Renee Glass Factory sells slumped and fused glass made by Miller and intended for use mainly as windows in businesses, commercial buildings and private homes.
"I have a couple of troublesome windows in my house. The bathroom is one and the second is a window that looks out into my neighbor's driveway with thick curtains that I never liked," Miller said. "This was my first inspiration."
Miller calls her panes "urban dwelling solutions" that make it possible for people to let the light in while keeping unsightly views out. They can be used as installed windows, door glass, room dividers or as hanging art.
"It's really light that I'm the producer of, adding color and texture," she said. "I feel in a lot of ways I'm just conducting light."
Her most notable installation to date is at the Barrymore Theatre on Atwood Avenue. She created textured panes for the theater's prominent spire. Its design features the details of an old iron grate, circa 1924.
Grate glass is one of Miller's product lines. It employs antique grates, manholes and other iron artifacts to create interesting textured panes. Another line highlights Miller's background in ecological art, using things found in nature to make glass showing leaf impressions, and scenes from a forest or a prairie burn.
Miller earned her bachelor's degree in art from the University of Wisconsin-Madison and worked as an artist making three-dimensional glass sculptures. She then entered the corporate world. But following her brother's death, Miller decided to return to doing what she feels is important to her.
But before opening her shop, Miller returned last year to UW-Madison as a special student in the glass program to do a business feasibility study. She needed to examine every aspect of her then prospective business, from the type of equipment she would need to pricing to the cost of setting up a studio, finding her market and methods of reaching customers.
When the glass program had its customary student art sale last spring, Miller knew there was a market for her work.
"I sold everything I had made plus the scraps from the bottom of the bucket," she said.
How much does it cost to outfit windows with panes of art glass?
Smaller windows can run $40 to $100. She sells a 26x33-foot window for under $200. Martin Glass installs all her work for around $20.
Miller said her materials are costly. But she can keep pricing down because the process she uses to make her artful windows is not complex. She uses a colossal kiln she has named "Easy Bake Oven #1" to produce her glass.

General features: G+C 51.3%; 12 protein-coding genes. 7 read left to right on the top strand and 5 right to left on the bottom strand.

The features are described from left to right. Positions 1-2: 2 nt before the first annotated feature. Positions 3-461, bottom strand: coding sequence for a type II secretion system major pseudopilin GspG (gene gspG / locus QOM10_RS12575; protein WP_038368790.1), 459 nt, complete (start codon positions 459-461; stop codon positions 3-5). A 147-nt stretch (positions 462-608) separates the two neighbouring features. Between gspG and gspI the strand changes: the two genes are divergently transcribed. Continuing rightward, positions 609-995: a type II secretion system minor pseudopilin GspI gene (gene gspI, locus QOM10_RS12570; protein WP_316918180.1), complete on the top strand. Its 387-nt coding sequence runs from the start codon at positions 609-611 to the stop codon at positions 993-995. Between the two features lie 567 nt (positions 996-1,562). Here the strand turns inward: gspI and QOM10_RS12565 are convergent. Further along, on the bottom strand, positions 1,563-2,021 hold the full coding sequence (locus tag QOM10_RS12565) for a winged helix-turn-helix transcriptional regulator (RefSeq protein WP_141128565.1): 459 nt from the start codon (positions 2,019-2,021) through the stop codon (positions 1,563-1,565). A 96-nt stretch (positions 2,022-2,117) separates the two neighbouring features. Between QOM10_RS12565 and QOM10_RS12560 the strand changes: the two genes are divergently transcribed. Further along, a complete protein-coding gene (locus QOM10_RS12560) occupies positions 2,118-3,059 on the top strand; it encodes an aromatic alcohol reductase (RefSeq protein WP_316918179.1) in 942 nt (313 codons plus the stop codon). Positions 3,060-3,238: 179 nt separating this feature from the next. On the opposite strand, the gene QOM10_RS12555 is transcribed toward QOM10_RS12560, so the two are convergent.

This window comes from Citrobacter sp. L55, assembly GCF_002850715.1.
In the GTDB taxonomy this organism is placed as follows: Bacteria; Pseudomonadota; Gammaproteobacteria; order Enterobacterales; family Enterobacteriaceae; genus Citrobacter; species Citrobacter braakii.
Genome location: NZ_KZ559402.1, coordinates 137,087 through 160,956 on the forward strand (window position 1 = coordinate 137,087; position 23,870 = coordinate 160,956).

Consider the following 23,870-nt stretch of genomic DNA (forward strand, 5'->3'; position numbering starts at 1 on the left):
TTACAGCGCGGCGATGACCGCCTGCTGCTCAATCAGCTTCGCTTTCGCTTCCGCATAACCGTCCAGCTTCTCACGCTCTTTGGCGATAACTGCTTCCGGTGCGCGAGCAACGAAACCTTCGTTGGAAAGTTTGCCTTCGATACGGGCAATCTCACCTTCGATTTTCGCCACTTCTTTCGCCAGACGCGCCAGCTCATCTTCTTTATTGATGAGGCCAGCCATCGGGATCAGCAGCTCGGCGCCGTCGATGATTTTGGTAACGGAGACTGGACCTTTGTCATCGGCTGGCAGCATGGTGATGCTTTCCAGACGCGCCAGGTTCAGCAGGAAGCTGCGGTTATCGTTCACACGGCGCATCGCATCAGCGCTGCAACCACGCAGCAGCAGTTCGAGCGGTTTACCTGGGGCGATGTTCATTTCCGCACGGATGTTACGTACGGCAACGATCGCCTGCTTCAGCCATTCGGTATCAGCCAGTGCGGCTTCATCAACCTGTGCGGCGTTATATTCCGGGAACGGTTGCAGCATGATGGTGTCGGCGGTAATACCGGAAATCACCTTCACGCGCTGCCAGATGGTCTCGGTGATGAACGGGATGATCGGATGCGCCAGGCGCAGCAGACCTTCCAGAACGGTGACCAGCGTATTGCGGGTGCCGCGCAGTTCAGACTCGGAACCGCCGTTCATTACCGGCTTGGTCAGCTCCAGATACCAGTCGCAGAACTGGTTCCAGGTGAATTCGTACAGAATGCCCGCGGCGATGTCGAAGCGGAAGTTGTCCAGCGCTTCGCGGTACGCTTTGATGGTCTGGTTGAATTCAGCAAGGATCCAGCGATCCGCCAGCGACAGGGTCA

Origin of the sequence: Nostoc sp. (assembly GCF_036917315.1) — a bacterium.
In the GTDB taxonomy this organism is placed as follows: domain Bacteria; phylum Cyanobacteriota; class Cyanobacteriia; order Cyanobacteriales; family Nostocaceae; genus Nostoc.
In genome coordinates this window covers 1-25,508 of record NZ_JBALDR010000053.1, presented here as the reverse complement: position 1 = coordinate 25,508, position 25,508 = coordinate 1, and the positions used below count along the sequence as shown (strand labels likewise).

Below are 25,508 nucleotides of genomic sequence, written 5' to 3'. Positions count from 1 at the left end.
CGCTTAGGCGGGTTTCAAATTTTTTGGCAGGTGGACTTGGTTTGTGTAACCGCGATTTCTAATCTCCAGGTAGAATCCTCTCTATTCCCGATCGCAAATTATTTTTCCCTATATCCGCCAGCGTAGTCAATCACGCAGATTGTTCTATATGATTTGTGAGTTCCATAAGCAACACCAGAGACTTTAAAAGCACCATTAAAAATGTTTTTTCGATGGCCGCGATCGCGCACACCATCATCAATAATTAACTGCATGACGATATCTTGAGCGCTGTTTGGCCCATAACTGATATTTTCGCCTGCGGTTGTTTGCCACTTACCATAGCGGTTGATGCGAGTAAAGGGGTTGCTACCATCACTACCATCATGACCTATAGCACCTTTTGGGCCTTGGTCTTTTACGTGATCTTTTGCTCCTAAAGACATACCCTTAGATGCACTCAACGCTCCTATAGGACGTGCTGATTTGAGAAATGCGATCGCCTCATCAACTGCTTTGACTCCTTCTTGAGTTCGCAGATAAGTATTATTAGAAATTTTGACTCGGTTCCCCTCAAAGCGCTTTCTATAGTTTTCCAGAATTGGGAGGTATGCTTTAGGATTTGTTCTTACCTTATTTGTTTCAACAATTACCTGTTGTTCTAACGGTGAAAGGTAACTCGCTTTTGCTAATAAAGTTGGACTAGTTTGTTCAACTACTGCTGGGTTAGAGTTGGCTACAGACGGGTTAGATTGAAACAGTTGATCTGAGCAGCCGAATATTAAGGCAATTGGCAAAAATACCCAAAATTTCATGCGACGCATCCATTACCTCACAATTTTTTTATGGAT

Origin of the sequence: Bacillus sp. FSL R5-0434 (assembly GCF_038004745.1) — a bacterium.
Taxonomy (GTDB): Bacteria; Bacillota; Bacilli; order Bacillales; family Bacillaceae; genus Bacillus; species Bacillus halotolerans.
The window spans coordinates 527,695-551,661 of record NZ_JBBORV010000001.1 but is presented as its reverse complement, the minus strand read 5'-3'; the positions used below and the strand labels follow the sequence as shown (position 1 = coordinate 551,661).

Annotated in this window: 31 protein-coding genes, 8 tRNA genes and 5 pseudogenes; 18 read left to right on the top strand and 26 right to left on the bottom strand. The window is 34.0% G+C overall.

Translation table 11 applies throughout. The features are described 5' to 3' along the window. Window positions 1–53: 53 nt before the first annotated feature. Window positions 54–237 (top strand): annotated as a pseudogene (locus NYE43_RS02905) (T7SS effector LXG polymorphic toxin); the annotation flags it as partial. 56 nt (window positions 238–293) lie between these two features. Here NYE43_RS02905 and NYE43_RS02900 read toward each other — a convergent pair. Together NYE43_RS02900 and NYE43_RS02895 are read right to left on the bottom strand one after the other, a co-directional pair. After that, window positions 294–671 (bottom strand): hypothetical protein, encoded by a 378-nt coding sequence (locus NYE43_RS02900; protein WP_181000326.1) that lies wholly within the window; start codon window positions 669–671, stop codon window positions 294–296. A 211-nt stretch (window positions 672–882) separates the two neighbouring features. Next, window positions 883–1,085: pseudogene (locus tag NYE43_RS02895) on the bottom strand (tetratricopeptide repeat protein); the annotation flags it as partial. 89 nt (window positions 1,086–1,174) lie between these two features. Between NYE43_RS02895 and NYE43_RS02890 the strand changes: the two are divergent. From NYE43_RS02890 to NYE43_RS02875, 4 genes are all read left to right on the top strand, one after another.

Andrew Taylor, director of the Bolz Center for Arts Administration, said it's fairly unusual for an independent artist to open a storefront and break from the traditional gallery experiences. He explained that the challenges ahead for Miller are the same that any small, independent business faces: identifying her market and positioning her product.
"One benefit she has is there's a trend toward people investing in the quality of their home. They're nesting to help them feel more secure," Taylor noted. "This is the very market many independent artists turn to."
Miller admits that opening a storefront is a bit of a bold step. But she said she believes people needed to really see her glass to know how it could work in their building or house.
Having a shop also helps market her work.
"I realize I have to create a market," she said. "In a lot of people's minds, they've already decided that they can't afford this type of luxury. But you can add some of these without bankrupting yourself."
Most of her marketing has been done through architects in and around Madison. She also recently launched a Web site, www.reneeglass.com. To date, most of her installations have been in commercial buildings. She also has made glass pizzas for the Glass Nickel restaurant on Atwood Avenue.
Although Miller's ultimate goal is to do a glass mural on a building similar to the Firstar Bank location downtown, she also seeks to install her work in private homes.
"This business could be huge. I hope I can grow pretty organically, so part of my job is to grow it gracefully," she said. "It will be really interesting to see if installation takes off in the residential market."